Adding a Kitchen Island

While pewter bowls, flatware, chaffing dishes, and hand painted trays may make up an entertainer’s dreams, those visions can seem more like a nightmare when it comes time to store the pieces. A kitchen island might be the answer. Using premade products, you can create an island in just a weekend—we’ll show you how. Finishing details such as beaded-board paneling give the island a polished look.

Tools & Materials

Tools                               Materials

Drill/driver                        2 (24-inch) unfinished oak cabinets

Circular saw                      Sandpaper

Goggles                           4 tubes heavy-duty construction adhesive

Finishing nails                   1-inch wood screws

Hammer                           3 pieces 5/16-inch pine beaded-board paneling

Miter saw                         16 feet base moulding

Casters                           16 feet shoe moulding

Clamps                            Drawer and cabinet hardware

Caulking                           Towel bar

Wood putty                      Countertop

8 feet corner moulding


Steps: How To

Step 1: Remove Doors
Remove the doors and drawers from the premade cabinets. To allow both doors to open from the center, reverse the swing of one door by measuring and marking the hinge hole locations on the opposite side of the opening. Remove screws and hinges. Drill pilot holes. Fill the original hinge holes with wood putty, and sand smooth.


Step 2: Cut Flange
Use a circular saw to carefully cut the inside flange off both cabinets, so they will be flush when placed side by side. Be careful not to cut into the side panels. Reserve one flange strip to cover the cabinet’s seam.

Step 3: Use Adhesive
Apply an ample amount of construction adhesive to the sides of the cabinets that will be joined; push them together. After the adhesive dries, attach nine (1-inch) wood screws into the inside panel of one cabinet. Repeat for the opposite cabinet.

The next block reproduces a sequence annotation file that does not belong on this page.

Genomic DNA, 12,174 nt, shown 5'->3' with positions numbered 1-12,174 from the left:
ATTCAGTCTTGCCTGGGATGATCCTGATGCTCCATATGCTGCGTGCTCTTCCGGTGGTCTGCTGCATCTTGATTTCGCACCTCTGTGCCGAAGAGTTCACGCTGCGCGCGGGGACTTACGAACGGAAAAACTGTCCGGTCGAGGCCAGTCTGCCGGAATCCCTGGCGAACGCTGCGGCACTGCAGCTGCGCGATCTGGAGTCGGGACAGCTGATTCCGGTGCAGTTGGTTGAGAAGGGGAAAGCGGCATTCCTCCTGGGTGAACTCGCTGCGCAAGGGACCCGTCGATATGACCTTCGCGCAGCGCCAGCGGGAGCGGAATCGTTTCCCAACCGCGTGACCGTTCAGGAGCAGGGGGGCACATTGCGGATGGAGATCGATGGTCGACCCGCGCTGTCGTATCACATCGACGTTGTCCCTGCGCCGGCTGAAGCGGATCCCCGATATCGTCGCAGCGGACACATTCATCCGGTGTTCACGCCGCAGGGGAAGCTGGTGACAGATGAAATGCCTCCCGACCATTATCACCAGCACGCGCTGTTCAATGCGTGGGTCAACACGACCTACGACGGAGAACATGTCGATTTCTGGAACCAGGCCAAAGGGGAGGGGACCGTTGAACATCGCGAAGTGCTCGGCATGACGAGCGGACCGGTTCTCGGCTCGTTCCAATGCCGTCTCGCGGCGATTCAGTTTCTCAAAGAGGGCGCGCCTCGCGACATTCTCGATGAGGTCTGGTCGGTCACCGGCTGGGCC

Step 4: Attach Beaded-board
Cut two pieces of beaded-board paneling equal in length to the distance from the top of the cabinets to the top of the toe space. Cut the remaining piece of beaded board equal in length to the distance from the top of the cabinets to the floor. Beginning on one side of the joined cabinets, butt the groove edge of one shorter piece of beaded board up against the flange of the cabinet, and glue in place. Repeat with the opposite side. Using a circular saw, trim the excess beaded board so it is flush. Apply beaded board to the back of the joined cabinets by aligning the center of a piece of beaded board with the seam of the cabinets, and glue in place. Continue adhering beaded board to the back of the cabinets, working outward. Use a level to ensure squareness. Set the circular saw blade to the depth of the beaded board; trim the excess. Be careful not to mar the beaded board.

Step 5: Attach Base Moulding
Measure and cut the base moulding for the sides and front. Miter the corners for a tight fit. Attach the base moulding with construction adhesive and finishing nails. (Note: Drill small pilot holes in the base moulding before nailing to prevent the wood from splitting.) Measure and cut the shoe moulding, miter the corners. Attach the shoe moulding with construction adhesive and finishing nails.

Step 6: Glue Flange Strip
Glue the flange strip (cut in Step 2) to the front of the cabinets along the seam. Hold the strip in place with clamps until it dries.

Step 7: Prime and Paint
If painting the island, fill any seams with caulk. Let the caulk dry. Prime and paint or stain the entire piece. (Tip: The inside of the cabinets should be the same as the exterior.) Paint the corner moulding for later use.

Step 8: Install Hardware
Put the drawer back in the cabinets, and reinstall the doors. Install the drawers, door hardware, and the towel bar.

Step 9: Attach Countertop
Before installing the countertop, place it on the cabinets to check the fit. Depending on the edging style, you may need to trim the inside lip of the countertop so it will sit flush. Adjust the depth on your circular saw to prevent cutting onto the top of the countertop. Turn the countertop upside down to cut. Use a chisel to remove the ends of the lip. Use construction adhesive to mount the countertop. After it dries, attach 1-inch screws through the corner braces of the cabinets in to the underside of the countertop.

Step 10: Add Corner Moulding
Measure the two back corners of the island, and cut the prepainted corner moulding to fit. Drill pilot holes in the moulding to prevent it from splitting. Apply the corner moulding using construction adhesive and small brads. For mobility, attach four casters to the bottom of the island.

Originally published in Lowe’s Creative Ideas for Home and Garden February/March 2000. ©SPC Custom Publishing



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